There’s been a lot of controversy in the golf world in the past two weeks. Much more than usual. And it’s caused quite the stir because of two words: Tiger Woods. Last week, it was Fartgate and now, it’s Clockgate. Tiger bashed rules official John Paramor on Sunday. (Oh, the nerve!) It was reported the next day that he would be fined for his “harsh” words. Then, at his press conference on Tuesday, he said it was an “erroneous report.”
I smell a conspiracy theory! Behind the PGA’s ironclad doors, what is the real story? We’ll NEVER know because they have to maintain this pristine image. One that is stupidly outdated.
John Feinstein criticizes the Tour’s top-secret policy on fines — and makes a good point. (But I disagree with his view on Paramor’s ruling.)
Here are the possibilities; Commissioner Tim Finchem got cold feet and withdrew the fine. OR: Tiger has not yet received the paperwork from the tour so he was technically correct on Tuesday when he said he hadn’t been fined. I’m inclined to think the former but we just don’t know—and we should know…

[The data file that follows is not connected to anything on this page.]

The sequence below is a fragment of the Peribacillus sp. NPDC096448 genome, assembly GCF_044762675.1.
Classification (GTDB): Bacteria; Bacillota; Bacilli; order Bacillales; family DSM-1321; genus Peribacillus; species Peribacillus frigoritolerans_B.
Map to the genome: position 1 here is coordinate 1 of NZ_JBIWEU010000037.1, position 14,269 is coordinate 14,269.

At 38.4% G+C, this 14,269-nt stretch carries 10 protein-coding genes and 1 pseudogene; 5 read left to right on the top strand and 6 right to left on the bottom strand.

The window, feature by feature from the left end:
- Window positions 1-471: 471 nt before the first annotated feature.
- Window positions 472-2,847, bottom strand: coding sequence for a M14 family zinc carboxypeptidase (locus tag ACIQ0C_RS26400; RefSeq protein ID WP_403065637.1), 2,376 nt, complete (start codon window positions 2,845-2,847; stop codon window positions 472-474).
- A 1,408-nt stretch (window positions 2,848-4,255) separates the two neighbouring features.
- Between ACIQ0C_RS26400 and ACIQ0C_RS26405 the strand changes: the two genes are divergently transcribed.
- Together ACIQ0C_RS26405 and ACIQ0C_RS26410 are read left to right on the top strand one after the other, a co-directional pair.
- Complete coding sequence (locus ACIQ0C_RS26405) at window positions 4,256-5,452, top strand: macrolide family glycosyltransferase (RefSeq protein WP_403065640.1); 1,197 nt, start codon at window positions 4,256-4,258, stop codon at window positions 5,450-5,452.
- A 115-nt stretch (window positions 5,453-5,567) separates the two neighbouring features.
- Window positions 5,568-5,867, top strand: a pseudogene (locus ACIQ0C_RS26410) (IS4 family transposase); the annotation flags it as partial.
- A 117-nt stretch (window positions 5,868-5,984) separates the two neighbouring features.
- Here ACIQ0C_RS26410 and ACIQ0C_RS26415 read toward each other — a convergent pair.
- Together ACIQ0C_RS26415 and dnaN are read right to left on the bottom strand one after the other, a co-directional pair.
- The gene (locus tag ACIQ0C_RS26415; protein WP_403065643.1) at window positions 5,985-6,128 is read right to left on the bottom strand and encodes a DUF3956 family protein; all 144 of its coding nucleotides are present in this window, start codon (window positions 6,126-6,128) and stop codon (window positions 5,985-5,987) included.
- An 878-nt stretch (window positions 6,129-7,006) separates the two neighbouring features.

But he won’t [change the fine policy] in part because he somehow thinks he’s protecting the “image of the game,” (he told me that once) and because he knows Tiger’s bigger than the game. (He never told me that but we all know it’s true).
Ding, ding, ding! We have a winner, ladies and gentlemen! So what if Tiger receives a $5,000 fine for calling out a rules official? Or slamming clubs? Big whoop. We’re all going to think less of him, that classless, defiant jerk.
If Feinstein’s theory is correct (which is indeed very plausible), then the Tour is putting Tiger above the rules.
What is the “image of the game”? A bunch of stuffy, polo-wearing, middle-aged white men who have their panties in a bunch…and take Cialis. Cool. Well, it is true Tiger is bigger than the game. He has more influence in the world than President Obama. We even care if he farts, which is totally embarrassing. (The Tour had to cover up that one, too — going to ridiculous measures to have the video taken down).
The Tour’s policies need to change to improve the game’s image. And it’s not 1972 anymore.